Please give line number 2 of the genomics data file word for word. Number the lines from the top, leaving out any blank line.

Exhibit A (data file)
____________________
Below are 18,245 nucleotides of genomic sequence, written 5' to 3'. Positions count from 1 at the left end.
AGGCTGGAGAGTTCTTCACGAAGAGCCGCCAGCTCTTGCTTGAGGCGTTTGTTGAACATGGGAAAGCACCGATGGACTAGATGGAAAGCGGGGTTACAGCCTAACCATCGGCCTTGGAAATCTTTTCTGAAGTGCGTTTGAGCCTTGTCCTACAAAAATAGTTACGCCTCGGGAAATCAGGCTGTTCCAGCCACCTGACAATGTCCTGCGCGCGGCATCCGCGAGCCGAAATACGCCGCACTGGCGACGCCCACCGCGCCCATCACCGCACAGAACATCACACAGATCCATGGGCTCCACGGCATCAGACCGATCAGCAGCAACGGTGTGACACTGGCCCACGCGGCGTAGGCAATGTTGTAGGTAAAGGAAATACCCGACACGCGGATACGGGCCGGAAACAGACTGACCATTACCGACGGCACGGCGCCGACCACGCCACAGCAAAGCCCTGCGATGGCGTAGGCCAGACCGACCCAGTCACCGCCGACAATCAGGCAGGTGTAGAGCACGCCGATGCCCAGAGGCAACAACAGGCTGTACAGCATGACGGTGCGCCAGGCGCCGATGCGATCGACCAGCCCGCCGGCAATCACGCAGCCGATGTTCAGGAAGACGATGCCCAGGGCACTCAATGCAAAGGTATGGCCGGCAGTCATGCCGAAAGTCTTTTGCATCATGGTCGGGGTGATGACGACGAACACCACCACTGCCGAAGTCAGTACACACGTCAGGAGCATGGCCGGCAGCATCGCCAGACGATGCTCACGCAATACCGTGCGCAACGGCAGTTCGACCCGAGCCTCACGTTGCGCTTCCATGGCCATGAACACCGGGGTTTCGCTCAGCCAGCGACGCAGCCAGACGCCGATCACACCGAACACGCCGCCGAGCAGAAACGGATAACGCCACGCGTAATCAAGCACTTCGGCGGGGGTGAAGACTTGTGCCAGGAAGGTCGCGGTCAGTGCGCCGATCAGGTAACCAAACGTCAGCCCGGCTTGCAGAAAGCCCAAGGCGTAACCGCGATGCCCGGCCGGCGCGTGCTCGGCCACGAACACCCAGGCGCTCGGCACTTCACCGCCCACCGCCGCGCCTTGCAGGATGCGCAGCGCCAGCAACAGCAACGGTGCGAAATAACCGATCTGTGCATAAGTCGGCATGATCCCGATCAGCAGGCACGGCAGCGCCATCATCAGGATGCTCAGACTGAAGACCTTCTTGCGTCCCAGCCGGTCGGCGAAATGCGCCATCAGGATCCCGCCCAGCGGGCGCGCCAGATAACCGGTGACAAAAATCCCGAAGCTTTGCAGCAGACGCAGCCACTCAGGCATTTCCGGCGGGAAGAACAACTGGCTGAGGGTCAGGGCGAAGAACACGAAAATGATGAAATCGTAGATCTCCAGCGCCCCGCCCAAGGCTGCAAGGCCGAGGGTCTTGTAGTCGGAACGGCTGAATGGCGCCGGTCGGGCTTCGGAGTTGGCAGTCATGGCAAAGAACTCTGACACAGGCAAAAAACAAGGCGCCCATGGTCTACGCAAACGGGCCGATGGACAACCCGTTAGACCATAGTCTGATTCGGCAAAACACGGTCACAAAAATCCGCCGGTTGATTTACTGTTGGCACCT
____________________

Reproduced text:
AGGCTGGAGAGTTCTTCACGAAGAGCCGCCAGCTCTTGCTTGAGGCGTTTGTTGAACATGGGAAAGCACCGATGGACTAGATGGAAAGCGGGGTTACAGCCTAACCATCGGCCTTGGAAATCTTTTCTGAAGTGCGTTTGAGCCTTGTCCTACAAAAATAGTTACGCCTCGGGAAATCAGGCTGTTCCAGCCACCTGACAATGTCCTGCGCGCGGCATCCGCGAGCCGAAATACGCCGCACTGGCGACGCCCACCGCGCCCATCACCGCACAGAACATCACACAGATCCATGGGCTCCACGGCATCAGACCGATCAGCAGCAACGGTGTGACACTGGCCCACGCGGCGTAGGCAATGTTGTAGGTAAAGGAAATACCCGACACGCGGATACGGGCCGGAAACAGACTGACCATTACCGACGGCACGGCGCCGACCACGCCACAGCAAAGCCCTGCGATGGCGTAGGCCAGACCGACCCAGTCACCGCCGACAATCAGGCAGGTGTAGAGCACGCCGATGCCCAGAGGCAACAACAGGCTGTACAGCATGACGGTGCGCCAGGCGCCGATGCGATCGACCAGCCCGCCGGCAATCACGCAGCCGATGTTCAGGAAGACGATGCCCAGGGCACTCAATGCAAAGGTATGGCCGGCAGTCATGCCGAAAGTCTTTTGCATCATGGTCGGGGTGATGACGACGAACACCACCACTGCCGAAGTCAGTACACACGTCAGGAGCATGGCCGGCAGCATCGCCAGACGATGCTCACGCAATACCGTGCGCAACGGCAGTTCGACCCGAGCCTCACGTTGCGCTTCCATGGCCATGAACACCGGGGTTTCGCTCAGCCAGCGACGCAGCCAGACGCCGATCACACCGAACACGCCGCCGAGCAGAAACGGATAACGCCACGCGTAATCAAGCACTTCGGCGGGGGTGAAGACTTGTGCCAGGAAGGTCGCGGTCAGTGCGCCGATCAGGTAACCAAACGTCAGCCCGGCTTGCAGAAAGCCCAAGGCGTAACCGCGATGCCCGGCCGGCGCGTGCTCGGCCACGAACACCCAGGCGCTCGGCACTTCACCGCCCACCGCCGCGCCTTGCAGGATGCGCAGCGCCAGCAACAGCAACGGTGCGAAATAACCGATCTGTGCATAAGTCGGCATGATCCCGATCAGCAGGCACGGCAGCGCCATCATCAGGATGCTCAGACTGAAGACCTTCTTGCGTCCCAGCCGGTCGGCGAAATGCGCCATCAGGATCCCGCCCAGCGGGCGCGCCAGATAACCGGTGACAAAAATCCCGAAGCTTTGCAGCAGACGCAGCCACTCAGGCATTTCCGGCGGGAAGAACAACTGGCTGAGGGTCAGGGCGAAGAACACGAAAATGATGAAATCGTAGATCTCCAGCGCCCCGCCCAAGGCTGCAAGGCCGAGGGTCTTGTAGTCGGAACGGCTGAATGGCGCCGGTCGGGCTTCGGAGTTGGCAGTCATGGCAAAGAACTCTGACACAGGCAAAAAACAAGGCGCCCATGGTCTACGCAAACGGGCCGATGGACAACCCGTTAGACCATAGTCTGATTCGGCAAAACACGGTCACAAAAATCCGCCGGTTGATTTACTGTTGGCACCT